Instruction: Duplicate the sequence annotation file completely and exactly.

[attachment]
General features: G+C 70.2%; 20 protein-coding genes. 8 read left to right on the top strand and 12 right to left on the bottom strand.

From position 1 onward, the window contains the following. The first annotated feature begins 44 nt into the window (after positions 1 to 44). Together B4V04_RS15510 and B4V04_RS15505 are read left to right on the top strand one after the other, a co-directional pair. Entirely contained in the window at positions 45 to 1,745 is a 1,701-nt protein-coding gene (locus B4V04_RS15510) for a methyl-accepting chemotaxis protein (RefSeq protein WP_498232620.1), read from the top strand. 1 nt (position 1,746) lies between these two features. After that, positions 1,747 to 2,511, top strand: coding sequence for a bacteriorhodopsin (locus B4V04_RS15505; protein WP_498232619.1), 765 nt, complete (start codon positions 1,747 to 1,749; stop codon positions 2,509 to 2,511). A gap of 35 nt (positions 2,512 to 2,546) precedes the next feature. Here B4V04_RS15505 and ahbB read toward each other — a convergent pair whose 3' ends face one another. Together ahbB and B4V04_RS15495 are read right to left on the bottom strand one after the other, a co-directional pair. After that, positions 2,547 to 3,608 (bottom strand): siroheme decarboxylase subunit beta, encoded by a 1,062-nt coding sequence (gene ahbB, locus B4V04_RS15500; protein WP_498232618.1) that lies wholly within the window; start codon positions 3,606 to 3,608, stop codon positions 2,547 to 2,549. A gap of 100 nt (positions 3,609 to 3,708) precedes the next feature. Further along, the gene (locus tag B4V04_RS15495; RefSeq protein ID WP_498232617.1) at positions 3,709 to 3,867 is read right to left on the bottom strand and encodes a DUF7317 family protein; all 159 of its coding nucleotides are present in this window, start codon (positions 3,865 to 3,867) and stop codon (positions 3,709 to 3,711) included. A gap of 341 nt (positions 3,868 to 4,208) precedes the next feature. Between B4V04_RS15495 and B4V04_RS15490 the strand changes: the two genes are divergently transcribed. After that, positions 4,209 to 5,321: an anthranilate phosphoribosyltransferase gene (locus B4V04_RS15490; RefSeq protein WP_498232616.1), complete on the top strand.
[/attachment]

General features: G+C 70.2%; 20 protein-coding genes. 8 read left to right on the top strand and 12 right to left on the bottom strand.

From position 1 onward, the window contains the following. The first annotated feature begins 44 nt into the window (after positions 1 to 44). Together B4V04_RS15510 and B4V04_RS15505 are read left to right on the top strand one after the other, a co-directional pair. Entirely contained in the window at positions 45 to 1,745 is a 1,701-nt protein-coding gene (locus B4V04_RS15510) for a methyl-accepting chemotaxis protein (RefSeq protein WP_498232620.1), read from the top strand. 1 nt (position 1,746) lies between these two features. After that, positions 1,747 to 2,511, top strand: coding sequence for a bacteriorhodopsin (locus B4V04_RS15505; protein WP_498232619.1), 765 nt, complete (start codon positions 1,747 to 1,749; stop codon positions 2,509 to 2,511). A gap of 35 nt (positions 2,512 to 2,546) precedes the next feature. Here B4V04_RS15505 and ahbB read toward each other — a convergent pair whose 3' ends face one another. Together ahbB and B4V04_RS15495 are read right to left on the bottom strand one after the other, a co-directional pair. After that, positions 2,547 to 3,608 (bottom strand): siroheme decarboxylase subunit beta, encoded by a 1,062-nt coding sequence (gene ahbB, locus B4V04_RS15500; protein WP_498232618.1) that lies wholly within the window; start codon positions 3,606 to 3,608, stop codon positions 2,547 to 2,549. A gap of 100 nt (positions 3,609 to 3,708) precedes the next feature. Further along, the gene (locus tag B4V04_RS15495; RefSeq protein ID WP_498232617.1) at positions 3,709 to 3,867 is read right to left on the bottom strand and encodes a DUF7317 family protein; all 159 of its coding nucleotides are present in this window, start codon (positions 3,865 to 3,867) and stop codon (positions 3,709 to 3,711) included. A gap of 341 nt (positions 3,868 to 4,208) precedes the next feature. Between B4V04_RS15495 and B4V04_RS15490 the strand changes: the two genes are divergently transcribed. After that, positions 4,209 to 5,321: an anthranilate phosphoribosyltransferase gene (locus B4V04_RS15490; RefSeq protein WP_498232616.1), complete on the top strand.